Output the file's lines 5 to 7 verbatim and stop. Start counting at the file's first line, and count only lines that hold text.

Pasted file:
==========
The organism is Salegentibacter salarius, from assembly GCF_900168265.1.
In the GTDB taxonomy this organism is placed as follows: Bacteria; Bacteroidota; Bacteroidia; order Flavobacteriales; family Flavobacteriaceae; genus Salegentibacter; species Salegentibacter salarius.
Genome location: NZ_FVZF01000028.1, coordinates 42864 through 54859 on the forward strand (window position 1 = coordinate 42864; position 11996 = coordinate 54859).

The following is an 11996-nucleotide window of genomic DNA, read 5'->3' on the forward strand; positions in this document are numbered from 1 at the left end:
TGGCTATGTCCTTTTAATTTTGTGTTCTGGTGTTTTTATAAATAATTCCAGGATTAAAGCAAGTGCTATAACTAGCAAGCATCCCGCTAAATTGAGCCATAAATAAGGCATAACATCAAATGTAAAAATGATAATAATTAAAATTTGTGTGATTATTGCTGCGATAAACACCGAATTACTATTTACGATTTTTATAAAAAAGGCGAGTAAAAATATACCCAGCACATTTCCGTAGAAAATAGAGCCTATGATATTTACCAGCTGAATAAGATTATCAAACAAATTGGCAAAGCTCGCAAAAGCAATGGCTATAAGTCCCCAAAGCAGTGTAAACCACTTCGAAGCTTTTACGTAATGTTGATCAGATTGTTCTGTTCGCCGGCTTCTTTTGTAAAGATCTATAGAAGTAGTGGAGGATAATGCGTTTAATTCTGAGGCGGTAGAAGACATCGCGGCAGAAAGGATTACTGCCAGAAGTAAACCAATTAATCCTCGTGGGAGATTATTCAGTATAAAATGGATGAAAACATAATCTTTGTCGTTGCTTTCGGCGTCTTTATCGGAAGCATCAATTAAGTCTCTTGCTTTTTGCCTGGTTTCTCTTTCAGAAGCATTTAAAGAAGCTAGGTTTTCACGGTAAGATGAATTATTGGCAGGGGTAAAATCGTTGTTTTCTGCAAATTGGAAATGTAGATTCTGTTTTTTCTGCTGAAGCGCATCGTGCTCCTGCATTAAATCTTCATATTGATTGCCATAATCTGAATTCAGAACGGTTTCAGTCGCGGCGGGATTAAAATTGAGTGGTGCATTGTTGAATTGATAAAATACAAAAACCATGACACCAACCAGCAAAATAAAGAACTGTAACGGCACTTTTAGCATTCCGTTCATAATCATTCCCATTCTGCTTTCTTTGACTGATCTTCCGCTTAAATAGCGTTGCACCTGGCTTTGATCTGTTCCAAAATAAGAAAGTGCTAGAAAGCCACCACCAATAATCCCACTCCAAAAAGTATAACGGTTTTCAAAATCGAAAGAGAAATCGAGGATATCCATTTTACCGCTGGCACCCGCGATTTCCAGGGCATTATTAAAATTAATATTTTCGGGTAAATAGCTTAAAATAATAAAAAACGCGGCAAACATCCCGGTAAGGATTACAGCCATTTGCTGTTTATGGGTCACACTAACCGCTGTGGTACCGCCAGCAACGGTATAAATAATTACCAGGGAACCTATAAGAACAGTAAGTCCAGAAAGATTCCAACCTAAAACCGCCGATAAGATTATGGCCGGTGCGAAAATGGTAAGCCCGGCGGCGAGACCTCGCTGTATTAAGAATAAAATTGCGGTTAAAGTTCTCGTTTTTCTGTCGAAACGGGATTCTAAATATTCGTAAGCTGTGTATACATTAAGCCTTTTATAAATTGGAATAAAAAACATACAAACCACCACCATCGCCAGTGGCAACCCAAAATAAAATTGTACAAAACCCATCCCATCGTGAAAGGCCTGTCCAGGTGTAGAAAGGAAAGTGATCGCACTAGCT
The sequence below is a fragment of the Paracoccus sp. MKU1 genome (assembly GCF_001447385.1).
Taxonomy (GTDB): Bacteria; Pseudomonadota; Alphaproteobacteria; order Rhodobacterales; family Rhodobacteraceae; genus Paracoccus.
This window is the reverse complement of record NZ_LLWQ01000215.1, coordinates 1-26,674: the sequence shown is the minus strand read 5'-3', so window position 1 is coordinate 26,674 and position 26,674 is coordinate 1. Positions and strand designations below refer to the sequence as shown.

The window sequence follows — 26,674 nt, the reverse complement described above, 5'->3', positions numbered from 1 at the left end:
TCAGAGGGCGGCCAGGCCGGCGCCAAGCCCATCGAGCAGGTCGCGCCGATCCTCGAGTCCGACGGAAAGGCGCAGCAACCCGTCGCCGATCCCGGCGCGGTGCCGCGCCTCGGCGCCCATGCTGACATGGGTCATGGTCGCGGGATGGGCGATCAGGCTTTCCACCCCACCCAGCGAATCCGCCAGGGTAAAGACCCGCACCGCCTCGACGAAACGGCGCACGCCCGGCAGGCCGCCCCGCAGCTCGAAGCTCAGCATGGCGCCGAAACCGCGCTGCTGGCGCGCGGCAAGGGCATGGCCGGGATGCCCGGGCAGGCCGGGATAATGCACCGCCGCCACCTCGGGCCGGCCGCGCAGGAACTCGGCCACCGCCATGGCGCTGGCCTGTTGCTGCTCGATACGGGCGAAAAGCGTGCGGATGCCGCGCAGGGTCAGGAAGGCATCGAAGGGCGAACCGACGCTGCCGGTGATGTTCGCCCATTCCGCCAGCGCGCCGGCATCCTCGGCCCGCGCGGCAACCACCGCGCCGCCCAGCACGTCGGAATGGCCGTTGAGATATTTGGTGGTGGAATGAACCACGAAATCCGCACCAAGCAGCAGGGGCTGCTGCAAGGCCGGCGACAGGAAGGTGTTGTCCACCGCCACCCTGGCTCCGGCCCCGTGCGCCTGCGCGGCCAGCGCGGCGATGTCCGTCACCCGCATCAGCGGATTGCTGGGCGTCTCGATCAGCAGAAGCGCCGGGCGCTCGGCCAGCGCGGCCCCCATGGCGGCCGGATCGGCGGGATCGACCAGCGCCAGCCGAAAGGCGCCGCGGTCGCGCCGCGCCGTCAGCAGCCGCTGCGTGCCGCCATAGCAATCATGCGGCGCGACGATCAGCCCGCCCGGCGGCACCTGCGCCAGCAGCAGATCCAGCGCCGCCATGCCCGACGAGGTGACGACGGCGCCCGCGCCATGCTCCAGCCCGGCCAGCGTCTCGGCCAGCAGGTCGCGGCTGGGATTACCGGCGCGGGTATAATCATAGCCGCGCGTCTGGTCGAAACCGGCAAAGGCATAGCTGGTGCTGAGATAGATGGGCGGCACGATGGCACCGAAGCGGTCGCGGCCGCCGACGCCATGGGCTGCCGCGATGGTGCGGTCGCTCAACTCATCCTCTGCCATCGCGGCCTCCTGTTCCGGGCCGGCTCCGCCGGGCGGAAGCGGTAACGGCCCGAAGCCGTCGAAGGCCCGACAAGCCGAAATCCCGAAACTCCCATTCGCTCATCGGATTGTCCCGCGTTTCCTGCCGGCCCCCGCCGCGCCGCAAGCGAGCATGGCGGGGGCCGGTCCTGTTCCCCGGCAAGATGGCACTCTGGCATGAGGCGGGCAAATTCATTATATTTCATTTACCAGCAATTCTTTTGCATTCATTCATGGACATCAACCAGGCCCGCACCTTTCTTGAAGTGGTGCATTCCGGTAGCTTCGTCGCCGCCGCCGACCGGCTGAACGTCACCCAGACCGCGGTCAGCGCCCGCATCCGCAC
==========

TGGCTATGTCCTTTTAATTTTGTGTTCTGGTGTTTTTATAAATAATTCCAGGATTAAAGCAAGTGCTATAACTAGCAAGCATCCCGCTAAATTGAGCCATAAATAAGGCATAACATCAAATGTAAAAATGATAATAATTAAAATTTGTGTGATTATTGCTGCGATAAACACCGAATTACTATTTACGATTTTTATAAAAAAGGCGAGTAAAAATATACCCAGCACATTTCCGTAGAAAATAGAGCCTATGATATTTACCAGCTGAATAAGATTATCAAACAAATTGGCAAAGCTCGCAAAAGCAATGGCTATAAGTCCCCAAAGCAGTGTAAACCACTTCGAAGCTTTTACGTAATGTTGATCAGATTGTTCTGTTCGCCGGCTTCTTTTGTAAAGATCTATAGAAGTAGTGGAGGATAATGCGTTTAATTCTGAGGCGGTAGAAGACATCGCGGCAGAAAGGATTACTGCCAGAAGTAAACCAATTAATCCTCGTGGGAGATTATTCAGTATAAAATGGATGAAAACATAATCTTTGTCGTTGCTTTCGGCGTCTTTATCGGAAGCATCAATTAAGTCTCTTGCTTTTTGCCTGGTTTCTCTTTCAGAAGCATTTAAAGAAGCTAGGTTTTCACGGTAAGATGAATTATTGGCAGGGGTAAAATCGTTGTTTTCTGCAAATTGGAAATGTAGATTCTGTTTTTTCTGCTGAAGCGCATCGTGCTCCTGCATTAAATCTTCATATTGATTGCCATAATCTGAATTCAGAACGGTTTCAGTCGCGGCGGGATTAAAATTGAGTGGTGCATTGTTGAATTGATAAAATACAAAAACCATGACACCAACCAGCAAAATAAAGAACTGTAACGGCACTTTTAGCATTCCGTTCATAATCATTCCCATTCTGCTTTCTTTGACTGATCTTCCGCTTAAATAGCGTTGCACCTGGCTTTGATCTGTTCCAAAATAAGAAAGTGCTAGAAAGCCACCACCAATAATCCCACTCCAAAAAGTATAACGGTTTTCAAAATCGAAAGAGAAATCGAGGATATCCATTTTACCGCTGGCACCCGCGATTTCCAGGGCATTATTAAAATTAATATTTTCGGGTAAATAGCTTAAAATAATAAAAAACGCGGCAAACATCCCGGTAAGGATTACAGCCATTTGCTGTTTATGGGTCACACTAACCGCTGTGGTACCGCCAGCAACGGTATAAATAATTACCAGGGAACCTATAAGAACAGTAAGTCCAGAAAGATTCCAACCTAAAACCGCCGATAAGATTATGGCCGGTGCGAAAATGGTAAGCCCGGCGGCGAGACCTCGCTGTATTAAGAATAAAATTGCGGTTAAAGTTCTCGTTTTTCTGTCGAAACGGGATTCTAAATATTCGTAAGCTGTGTATACATTAAGCCTTTTATAAATTGGAATAAAAAACATACAAACCACCACCATCGCCAGTGGCAACCCAAAATAAAATTGTACAAAACCCATCCCATCGTGAAAGGCCTGTCCAGGTGTAGAAAGGAAAGTGATCGCACTAGCT
The sequence below is a fragment of the Paracoccus sp. MKU1 genome (assembly GCF_001447385.1).
Taxonomy (GTDB): Bacteria; Pseudomonadota; Alphaproteobacteria; order Rhodobacterales; family Rhodobacteraceae; genus Paracoccus.